But multiple "channels" can be carried on a single frequency using a technique called time division multiplexing ("TDM"). In this process, a transmission path (a frequency) is divided into time slots to carry data from several sources at the same time. For example, data from each of three sources is divided into a series of short pieces or "frames" each of which will fit into a time slot. The first piece of data from the first source is transmitted in the first time slot. The first piece of data from the second and third data sources follow in time slots two and three respectively. This sequence is repeated for the second, third and succeeding pieces of data from each source. In effect all three sources of data are transmitted on one path, but in different, time differentiated "channels."
Finasar argues that "transmission channels" as used in these claims, encompasses both kinds of "transmission channel." The various technical dictionaries and references noted in the parties' briefs describe "channel" in both ways. But, contrary to Finisar's arguments, just because a word can be used in two or more ways, does not mean that it was. The issue is: what is meant by "transmission channels" in these particular claims?
This issue illustrates the tension between understanding the meaning of a claim term in the context of the specification, and incorporating limitations from a disclosed embodiment into the claims. In this case, more than one embodiment is described in the specification. The preferred embodiment is a single channel implementation, and at least one other embodiment is a multiple channel implementation. Several of the dependent claims appear to be directed specifically to a multiple channel implementation. But, although the specification describes at least two embodiments, the terms "channel," and "transmission channel" are consistently used to describe a band of frequencies. In fact, the specification distinguishes between a time division multiplexed "time slot" and a "channel" or "transmission channel."
The specification identifies the one-channel implementation as the "preferred embodiment." '505 patent, col. 4, ll. 65 — col. 5, ll. 1-2. The specification indicates that satellite transmission channels can be used for different geographical areas. '505 patent, col. 5, ll. 2-5, and it refers to a "single satellite channel," suggesting a single band of frequencies rather than a single TDM time slot in a band of frequencies. '505 patent, col. 5, ll. 23-26. When "multiple transmission channels" are used, the subscriber stations "change the transmission channel being monitored" ('505 patent, col. 7, ll. 27-36), and the satellite receiver must be told which channel should be selected ('505 patent, col. 12, ll. 29-36). Bandwidth in a single channel transmission system may be subdivided into tiers, with 25% of the available bandwidth being reserved. '505 patent, col. 13, ll. 67 — col. 14, ll. 37. The "bandwidth of a channel" ('505 patent, col. 14, ll. 36) may be subdivided by TDM, suggesting a distinction between channel and TDM time slot.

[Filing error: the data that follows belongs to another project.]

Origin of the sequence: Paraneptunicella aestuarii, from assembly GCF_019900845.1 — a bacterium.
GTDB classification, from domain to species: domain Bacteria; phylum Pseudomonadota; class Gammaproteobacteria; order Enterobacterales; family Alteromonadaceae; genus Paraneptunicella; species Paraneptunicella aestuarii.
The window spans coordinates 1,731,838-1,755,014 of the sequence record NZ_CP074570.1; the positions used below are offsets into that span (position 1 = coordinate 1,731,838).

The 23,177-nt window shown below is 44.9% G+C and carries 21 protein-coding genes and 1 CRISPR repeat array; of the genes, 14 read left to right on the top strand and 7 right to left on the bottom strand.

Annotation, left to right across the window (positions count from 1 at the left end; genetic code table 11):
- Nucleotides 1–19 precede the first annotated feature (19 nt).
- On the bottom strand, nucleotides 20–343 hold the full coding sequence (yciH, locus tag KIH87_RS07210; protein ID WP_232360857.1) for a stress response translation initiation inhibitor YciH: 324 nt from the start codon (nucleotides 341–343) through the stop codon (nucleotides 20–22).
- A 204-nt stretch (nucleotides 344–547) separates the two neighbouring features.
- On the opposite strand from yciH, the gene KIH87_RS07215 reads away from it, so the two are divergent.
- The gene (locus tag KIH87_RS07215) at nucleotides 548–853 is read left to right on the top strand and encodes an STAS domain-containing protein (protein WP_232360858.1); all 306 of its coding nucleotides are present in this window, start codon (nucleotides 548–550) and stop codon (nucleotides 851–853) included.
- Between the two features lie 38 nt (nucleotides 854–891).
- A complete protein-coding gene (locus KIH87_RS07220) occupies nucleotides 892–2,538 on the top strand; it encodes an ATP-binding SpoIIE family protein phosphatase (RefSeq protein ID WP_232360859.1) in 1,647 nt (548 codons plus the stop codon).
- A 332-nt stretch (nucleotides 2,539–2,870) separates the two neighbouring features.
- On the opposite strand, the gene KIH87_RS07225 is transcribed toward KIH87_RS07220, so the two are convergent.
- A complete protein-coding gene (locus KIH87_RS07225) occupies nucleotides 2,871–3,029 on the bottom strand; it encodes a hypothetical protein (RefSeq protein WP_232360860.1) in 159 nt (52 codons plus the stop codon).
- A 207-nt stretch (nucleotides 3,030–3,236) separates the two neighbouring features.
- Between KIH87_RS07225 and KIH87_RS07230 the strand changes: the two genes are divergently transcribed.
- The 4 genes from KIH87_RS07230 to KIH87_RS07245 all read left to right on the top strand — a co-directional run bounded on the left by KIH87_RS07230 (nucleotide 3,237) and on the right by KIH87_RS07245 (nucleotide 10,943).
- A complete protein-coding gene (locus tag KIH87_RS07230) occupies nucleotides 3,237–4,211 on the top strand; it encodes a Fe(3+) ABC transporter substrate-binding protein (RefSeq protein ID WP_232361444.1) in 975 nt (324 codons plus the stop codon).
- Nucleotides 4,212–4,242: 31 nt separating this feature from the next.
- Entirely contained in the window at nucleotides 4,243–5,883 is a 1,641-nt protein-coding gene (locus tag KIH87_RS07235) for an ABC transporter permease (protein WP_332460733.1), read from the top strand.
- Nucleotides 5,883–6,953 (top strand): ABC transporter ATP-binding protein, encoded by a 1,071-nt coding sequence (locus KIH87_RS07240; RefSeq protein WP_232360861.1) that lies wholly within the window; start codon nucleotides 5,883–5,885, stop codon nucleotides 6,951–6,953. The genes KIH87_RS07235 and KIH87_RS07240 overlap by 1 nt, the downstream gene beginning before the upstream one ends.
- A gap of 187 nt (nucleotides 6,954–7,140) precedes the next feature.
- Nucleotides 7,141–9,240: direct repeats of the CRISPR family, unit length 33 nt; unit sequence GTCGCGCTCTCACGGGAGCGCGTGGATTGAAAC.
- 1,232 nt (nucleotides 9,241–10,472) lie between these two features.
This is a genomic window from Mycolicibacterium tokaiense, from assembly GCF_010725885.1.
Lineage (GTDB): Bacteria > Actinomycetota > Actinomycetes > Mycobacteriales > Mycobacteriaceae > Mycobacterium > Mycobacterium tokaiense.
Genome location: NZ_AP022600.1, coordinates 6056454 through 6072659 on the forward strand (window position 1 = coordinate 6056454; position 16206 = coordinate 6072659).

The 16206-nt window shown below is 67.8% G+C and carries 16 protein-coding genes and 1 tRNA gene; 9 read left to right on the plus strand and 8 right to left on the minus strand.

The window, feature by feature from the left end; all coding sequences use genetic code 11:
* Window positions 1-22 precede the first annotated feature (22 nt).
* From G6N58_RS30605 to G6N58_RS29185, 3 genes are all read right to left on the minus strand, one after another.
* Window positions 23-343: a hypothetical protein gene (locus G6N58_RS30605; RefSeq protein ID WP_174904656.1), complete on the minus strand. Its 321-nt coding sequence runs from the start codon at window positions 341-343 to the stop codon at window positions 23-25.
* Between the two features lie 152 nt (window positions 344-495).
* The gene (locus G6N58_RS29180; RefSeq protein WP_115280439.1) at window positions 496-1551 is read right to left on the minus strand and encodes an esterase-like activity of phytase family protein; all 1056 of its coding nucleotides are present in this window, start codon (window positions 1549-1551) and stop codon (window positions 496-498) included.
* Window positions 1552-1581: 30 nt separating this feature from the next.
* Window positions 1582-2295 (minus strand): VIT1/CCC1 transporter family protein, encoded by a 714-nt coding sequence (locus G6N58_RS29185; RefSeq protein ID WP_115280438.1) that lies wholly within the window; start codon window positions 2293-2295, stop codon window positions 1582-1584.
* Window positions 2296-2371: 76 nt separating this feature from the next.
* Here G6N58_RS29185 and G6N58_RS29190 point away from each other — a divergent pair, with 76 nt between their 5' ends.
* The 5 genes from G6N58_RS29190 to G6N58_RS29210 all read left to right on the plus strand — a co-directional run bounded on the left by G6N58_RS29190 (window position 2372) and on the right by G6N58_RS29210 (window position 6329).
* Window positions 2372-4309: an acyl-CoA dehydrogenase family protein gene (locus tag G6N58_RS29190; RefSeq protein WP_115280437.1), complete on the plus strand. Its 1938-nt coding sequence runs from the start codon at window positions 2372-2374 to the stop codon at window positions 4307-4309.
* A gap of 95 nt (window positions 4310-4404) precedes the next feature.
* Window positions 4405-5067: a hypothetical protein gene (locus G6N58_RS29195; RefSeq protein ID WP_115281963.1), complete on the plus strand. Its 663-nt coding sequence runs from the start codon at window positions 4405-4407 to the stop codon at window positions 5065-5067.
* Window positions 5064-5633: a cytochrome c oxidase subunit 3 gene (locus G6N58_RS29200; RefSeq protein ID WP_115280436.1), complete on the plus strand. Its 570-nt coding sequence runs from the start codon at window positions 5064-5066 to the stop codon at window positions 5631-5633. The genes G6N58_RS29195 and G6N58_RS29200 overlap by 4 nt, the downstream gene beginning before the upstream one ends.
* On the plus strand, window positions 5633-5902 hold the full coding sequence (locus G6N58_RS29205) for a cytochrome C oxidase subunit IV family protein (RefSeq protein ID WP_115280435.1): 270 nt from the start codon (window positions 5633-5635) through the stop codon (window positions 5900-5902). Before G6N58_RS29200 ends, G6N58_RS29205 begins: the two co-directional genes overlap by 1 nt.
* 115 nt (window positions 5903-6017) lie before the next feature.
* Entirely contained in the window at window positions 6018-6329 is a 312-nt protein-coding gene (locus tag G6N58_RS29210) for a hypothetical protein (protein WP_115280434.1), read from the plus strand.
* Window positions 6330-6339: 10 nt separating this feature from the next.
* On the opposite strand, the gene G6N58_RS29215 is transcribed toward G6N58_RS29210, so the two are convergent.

This suggestion is much more explicit when the specification describes video programming, described as "a classic problem in that it tends to occupy large amounts of bandwidth." '505 patent, col. 16, ll. 46-48. The specification states that "in the preferred embodiment most video programming is transmitted on a separate channel." '505 patent, col. 16, ll. 54-56. This sentence is useless surplusage if "separate channel" refers to TDM. Of course the video programs have to be separated from other data. If only one frequency divided "channel" is being used, there would be no way to transmit the video programs separately, other than with TDM.
The specification then states that on this "separate channel" it would be "possible to use time multiplexing so as to transmit six video programs . . . simultaneously." '505 patent, col. 16, ll. 57-60. One of ordinary skill in the art would know that TDM could be used to transmit several programs on one frequency "channel" so there would have been no need to refer to the "separate channel" if it did not mean another frequency.
Claims 10 and 25 are clarified, when read in the context of the portions of the specification discussed above. Both of these claims describe transmitting video programming on "at least one of said multiple transmission channels" and transmitting "primarily non-video information on at least one other one of said multiplicity of transmission channels." '505 patent, col. 19, ll. 66 — col. 20, ll.3 and col. 23, ll. 7-12. What is the purpose of these dependent claims if "transmission channels" refers to TDM?
Hence, although the term "channel" may, in some contexts, apply to a time multiplexed slot on a band of frequencies, the specification of the '505 patent clearly distinguishes between a time multiplexed slot and a band of frequencies, with the later being referred to as a "channel" or "transmission channel." Therefore this claim term will be defined as follows.
The Court need not decide whether the term "channel" would properly apply to a TDM time slot in another context.
"transmission channels" means "paths for transmitting electronic signals which are differentiated by their frequencies."
III. ConclusionThe jury shall be instructed in accordance with the court's interpretation of the disputed claim terms in the '505 patent.